The case for equity in education
Has higher education lost sight of a society in which diversity initiatives are not necessary?
By Kenneth Wright, JMU professor in residence, George Wythe High School
Dr. Kenneth Wright is a professor in the JMU Department of Interdisciplinary Liberal Studies.
For the past five years I have been a participant in JMU's Professors in Residence program, and I have had the opportunity to assist students at a couple of under-resourced Virginia high schools. First, I have helped these students come to understand that they can indeed go to college (not a belief they all hold); and, second, with meeting the administrative requirements of the going-to-college process (through completing college applications, financial aid forms, and appropriate scholarship documentation, among other things).
Professors in Residence is one element of JMU's efforts to increase diversity in higher education, and the program garners much good will for the university through presenting one of the many facets of JMU's extensive community service/civic engagement ethic.
Therefore, what follows should not be construed as a criticism of JMU's or of higher education's diversity efforts, but rather to suggest that we — we being higher education in general — have strayed from seeking the goal which engendered diversity initiatives in the first place: a society in which diversity initiatives are not necessary.
'Children's experiences outside of school along with their sociocultural situations have an effect on their abilities to learn.'
We strayed, I think, by absorbing our diversity efforts into our traditional institutional structures, which operate on the assumption that conditions necessitating their existence will persist. Unsurprising, for if we take a familiar traditional structure as our example, say a departmental or college curriculum committee, we can easily imagine a continuing need for a mechanism that vets proposals for new and/or modified curricula. However, when we place our efforts — necessary efforts to be sure — to increase diversity at our various institutions within those same structures, we can certainly be successful from year to year at helping to increase diversity in higher education, but at the same time we leave intact the social conditions necessitating those efforts.
Public schools are the sites through which current social conditions have the most significant impact on diversity in higher education, because, of course, the vast majority of each year's incoming college students are prepared, or not prepared, for college by our country's public schools. Many across our country seek to address preparedness issues by seeking equality in public education, and whereas equality in educational funding is a necessary goal, curricular equality through standardization, providing every child with the same education as if every child lives in the same cultural situation, leads to our relying on culturally dominant ethnic and economic discourses that ignore the lived reality of the children not raised within those dominant discourses.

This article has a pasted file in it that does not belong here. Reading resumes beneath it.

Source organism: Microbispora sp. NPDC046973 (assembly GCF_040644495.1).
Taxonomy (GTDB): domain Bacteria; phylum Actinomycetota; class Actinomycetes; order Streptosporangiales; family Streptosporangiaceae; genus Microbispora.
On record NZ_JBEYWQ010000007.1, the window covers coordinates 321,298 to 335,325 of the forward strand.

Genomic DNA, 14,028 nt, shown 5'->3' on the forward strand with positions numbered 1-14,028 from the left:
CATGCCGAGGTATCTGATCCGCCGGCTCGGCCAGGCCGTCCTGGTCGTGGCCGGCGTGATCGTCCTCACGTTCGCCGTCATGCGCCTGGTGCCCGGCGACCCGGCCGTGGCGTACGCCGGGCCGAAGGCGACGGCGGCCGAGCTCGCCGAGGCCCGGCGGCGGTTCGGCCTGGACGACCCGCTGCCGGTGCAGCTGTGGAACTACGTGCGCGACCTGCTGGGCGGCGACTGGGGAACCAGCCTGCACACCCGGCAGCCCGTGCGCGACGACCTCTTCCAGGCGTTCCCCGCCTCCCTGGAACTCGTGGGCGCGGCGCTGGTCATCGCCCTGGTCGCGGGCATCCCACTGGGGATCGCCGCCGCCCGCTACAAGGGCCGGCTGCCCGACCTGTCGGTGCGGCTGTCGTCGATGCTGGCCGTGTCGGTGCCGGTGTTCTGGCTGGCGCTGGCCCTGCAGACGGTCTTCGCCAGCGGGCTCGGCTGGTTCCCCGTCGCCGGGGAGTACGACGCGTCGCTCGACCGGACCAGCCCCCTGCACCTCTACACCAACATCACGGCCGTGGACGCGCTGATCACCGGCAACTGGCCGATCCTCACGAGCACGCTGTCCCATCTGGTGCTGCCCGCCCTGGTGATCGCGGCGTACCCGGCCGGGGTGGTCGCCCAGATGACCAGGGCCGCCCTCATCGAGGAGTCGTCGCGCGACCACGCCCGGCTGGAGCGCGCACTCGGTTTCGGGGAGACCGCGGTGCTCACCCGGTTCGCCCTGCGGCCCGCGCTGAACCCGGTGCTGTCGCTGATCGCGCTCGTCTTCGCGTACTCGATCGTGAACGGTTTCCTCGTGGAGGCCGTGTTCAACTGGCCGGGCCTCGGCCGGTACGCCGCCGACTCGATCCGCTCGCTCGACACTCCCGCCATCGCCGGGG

Rather than seeking equality in education, then, our society should seek equity in education, defined as "existing in a society, when its institutions (especially schools) and individuals therein (school professionals, caregivers, and community members), provide students what they need to be successful academically, linguistically, culturally, socially and psychologically," according to the Social Justice Research Center.
Understanding the need for equity in education requires understanding that children's experiences outside of school along with their sociocultural situations have an effect on their abilities to learn. A seemingly minor inconvenience, such as a child needing to change schools midyear due to a change in residence arising from a family's economic hardship, means that the child must participate in the creation of a new teacher/student relationship and new social relationships in an environment wherein most of her fellow students have likely been with the teacher and one another since day one. How much more effect on a child's ability to learn, then, might long-term parental unemployment, deep poverty, even homelessness have on the child's preparation for learning?
'If our society does not consider our children's lived realities [parental unemployment, deep poverty, even homelessness] ...when designing their educations, then we — American society not schools or teachers — fail to prepare many of our children for success.'
If our society does not consider our children's lived realities, the cultural and ethnographic milieus of their school districts, when designing their educations, then we — American society not schools or teachers — fail to prepare many of our children for success.
In relation to higher education diversity initiatives, I would like to suggest that colleges and universities — recalling that the primary goal of diversity initiatives is a society with no need for them — embrace the concept of equity in education and add to their diversity efforts vigorous public support for it from all institutional levels.
JMU is a leading institution in promoting student success once students arrive at the university, we even have a center named for it; therefore, it seems a logical progression to expand our efforts to including fostering the success of students who, without equitable educations, might not enter college at all.
About the Author: Kenneth Wright is a professor in the JMU Department of Interdisciplinary Liberal Studies and the JMU Professor in Residence at George Wythe High School in Wythe County, Va. His article is adapted from his "Occupy Diversity" presentation delivered at the JMU Diversity Conference in May 2014.